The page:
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TikTok becomes the new Dr. Google for the young cyberspace generation

We have all done it. When we had physical or mental problems, we confidently turned to Dr. Google for a diagnosis. The huge database behind Dr. Google should theoretically enable them to make the most accurate diagnoses. But only theoretically. In addition to data, training is also needed to make a diagnosis. Increasingly, the young cyberspace generation is turning to TikTok for diagnoses, reports Julie Jargon in the WSJ.

She reports on a young woman who believes she suffers from borderline personality disorder, bipolar disorder, and multiple-personality disorder. She watched hours of related videos on TikTok. Another young woman was diagnosed with anxiety and depression when she was 10 years old and also turned to TikTok to learn more about borderline.

According to Julie Jargon, TikTok videos containing the hashtag #borderlinepersonalitydisorder have been viewed almost 600 million times. However, only 1.4% of the U.S. adult population is estimated to experience the disorder. Borderline-personality disorder is almost never diagnosed in adolescents, because their personalities are still forming and because some symptoms, such as having unstable personal relationships and exhibiting impulsive behavior, are hard to distinguish from typical teen behavior, doctors say.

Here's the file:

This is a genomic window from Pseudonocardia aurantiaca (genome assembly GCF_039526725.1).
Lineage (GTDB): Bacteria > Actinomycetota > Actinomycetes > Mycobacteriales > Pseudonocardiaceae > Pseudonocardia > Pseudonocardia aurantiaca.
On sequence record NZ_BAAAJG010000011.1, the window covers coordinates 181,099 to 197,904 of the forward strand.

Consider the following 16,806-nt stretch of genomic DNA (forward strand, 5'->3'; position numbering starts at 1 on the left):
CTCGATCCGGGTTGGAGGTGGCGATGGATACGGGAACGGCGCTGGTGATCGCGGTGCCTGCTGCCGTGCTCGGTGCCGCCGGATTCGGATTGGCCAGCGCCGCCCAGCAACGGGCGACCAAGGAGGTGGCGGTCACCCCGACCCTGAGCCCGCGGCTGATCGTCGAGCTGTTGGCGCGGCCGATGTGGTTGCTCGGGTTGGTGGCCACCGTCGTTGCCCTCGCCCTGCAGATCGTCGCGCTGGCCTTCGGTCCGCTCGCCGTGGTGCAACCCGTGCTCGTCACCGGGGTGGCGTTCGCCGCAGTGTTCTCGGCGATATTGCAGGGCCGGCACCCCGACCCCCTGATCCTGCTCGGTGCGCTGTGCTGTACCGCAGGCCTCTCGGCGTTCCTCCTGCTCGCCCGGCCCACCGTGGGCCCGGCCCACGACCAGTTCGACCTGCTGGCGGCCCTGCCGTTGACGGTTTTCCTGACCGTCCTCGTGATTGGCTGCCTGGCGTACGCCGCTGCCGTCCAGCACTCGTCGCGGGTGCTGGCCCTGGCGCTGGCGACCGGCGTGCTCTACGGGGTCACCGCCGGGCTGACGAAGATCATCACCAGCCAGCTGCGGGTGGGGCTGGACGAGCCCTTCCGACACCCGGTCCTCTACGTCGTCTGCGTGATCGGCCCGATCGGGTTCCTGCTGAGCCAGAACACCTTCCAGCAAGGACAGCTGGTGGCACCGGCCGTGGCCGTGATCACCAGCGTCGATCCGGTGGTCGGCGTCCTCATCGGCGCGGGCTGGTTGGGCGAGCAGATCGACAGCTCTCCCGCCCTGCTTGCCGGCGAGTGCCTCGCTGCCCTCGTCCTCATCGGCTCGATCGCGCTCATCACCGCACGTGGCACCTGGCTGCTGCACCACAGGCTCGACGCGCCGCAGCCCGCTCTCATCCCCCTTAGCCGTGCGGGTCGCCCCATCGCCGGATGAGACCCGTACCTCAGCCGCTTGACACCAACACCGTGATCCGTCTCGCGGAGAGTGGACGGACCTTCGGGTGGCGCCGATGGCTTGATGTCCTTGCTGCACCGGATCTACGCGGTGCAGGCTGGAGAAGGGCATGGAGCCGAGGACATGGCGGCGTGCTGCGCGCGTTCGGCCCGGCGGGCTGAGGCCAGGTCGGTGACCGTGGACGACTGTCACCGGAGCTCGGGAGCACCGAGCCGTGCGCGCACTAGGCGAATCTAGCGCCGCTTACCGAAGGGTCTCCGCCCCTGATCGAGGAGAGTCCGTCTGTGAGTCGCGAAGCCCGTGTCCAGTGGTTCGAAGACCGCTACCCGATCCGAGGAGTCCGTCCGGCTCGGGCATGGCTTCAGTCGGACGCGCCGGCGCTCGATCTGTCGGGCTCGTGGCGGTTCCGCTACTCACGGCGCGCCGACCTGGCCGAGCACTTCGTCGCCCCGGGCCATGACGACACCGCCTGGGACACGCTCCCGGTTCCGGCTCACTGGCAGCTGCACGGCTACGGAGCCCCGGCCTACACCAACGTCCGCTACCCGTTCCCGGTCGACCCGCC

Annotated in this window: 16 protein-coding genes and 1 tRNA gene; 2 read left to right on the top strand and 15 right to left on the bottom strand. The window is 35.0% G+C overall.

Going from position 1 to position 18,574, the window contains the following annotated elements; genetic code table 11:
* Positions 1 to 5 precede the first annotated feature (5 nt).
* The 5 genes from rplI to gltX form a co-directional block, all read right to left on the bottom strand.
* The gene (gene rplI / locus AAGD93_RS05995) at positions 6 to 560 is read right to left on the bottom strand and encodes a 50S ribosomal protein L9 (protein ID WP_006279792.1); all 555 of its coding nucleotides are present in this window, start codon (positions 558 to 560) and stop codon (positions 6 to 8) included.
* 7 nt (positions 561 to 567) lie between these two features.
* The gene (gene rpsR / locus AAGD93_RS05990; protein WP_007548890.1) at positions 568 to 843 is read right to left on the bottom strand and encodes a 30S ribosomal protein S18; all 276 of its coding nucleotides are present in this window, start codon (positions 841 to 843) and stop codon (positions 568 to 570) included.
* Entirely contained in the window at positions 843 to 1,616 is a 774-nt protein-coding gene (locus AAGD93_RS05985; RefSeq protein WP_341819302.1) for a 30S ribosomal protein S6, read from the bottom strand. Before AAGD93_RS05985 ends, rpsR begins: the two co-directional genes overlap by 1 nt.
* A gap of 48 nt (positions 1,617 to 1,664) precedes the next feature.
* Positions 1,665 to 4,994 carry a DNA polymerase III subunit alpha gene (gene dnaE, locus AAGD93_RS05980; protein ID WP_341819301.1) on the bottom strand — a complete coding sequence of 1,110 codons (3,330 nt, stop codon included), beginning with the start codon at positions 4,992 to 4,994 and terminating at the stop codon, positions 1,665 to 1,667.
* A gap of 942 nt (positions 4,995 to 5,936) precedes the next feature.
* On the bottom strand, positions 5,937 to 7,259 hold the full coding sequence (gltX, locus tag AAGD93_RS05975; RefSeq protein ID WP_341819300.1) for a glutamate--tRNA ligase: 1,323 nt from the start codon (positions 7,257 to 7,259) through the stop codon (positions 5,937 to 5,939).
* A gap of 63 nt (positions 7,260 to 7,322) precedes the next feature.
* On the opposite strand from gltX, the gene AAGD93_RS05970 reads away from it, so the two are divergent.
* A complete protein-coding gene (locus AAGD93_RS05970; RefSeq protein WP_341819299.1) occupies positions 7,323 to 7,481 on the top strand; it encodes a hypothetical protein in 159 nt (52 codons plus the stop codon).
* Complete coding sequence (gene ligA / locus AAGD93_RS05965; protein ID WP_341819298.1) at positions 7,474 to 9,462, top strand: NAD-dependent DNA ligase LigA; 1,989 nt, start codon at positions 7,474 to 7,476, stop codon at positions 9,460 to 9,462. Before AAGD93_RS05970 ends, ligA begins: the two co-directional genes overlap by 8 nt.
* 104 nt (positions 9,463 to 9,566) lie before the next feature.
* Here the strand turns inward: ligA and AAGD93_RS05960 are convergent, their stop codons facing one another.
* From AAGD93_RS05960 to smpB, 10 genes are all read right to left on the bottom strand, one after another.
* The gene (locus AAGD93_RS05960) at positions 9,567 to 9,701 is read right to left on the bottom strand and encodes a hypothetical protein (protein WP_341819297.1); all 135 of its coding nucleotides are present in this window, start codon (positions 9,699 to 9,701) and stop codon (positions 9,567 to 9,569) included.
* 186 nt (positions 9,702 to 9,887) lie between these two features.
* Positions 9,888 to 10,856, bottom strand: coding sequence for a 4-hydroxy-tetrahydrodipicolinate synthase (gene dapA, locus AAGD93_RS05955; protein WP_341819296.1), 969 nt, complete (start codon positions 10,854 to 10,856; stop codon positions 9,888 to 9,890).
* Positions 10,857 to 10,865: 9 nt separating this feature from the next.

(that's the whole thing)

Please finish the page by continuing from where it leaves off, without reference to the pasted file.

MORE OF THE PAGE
When teens watch TikTok videos and decide they have a mental-health affliction it can pose a danger. Psychologists say there are things parents should and shouldn’t do when confronting their self-diagnosing teen. TikTok, owned by Beijing-based ByteDance Ltd., is implementing changes that could minimize streams of single-topic videos.

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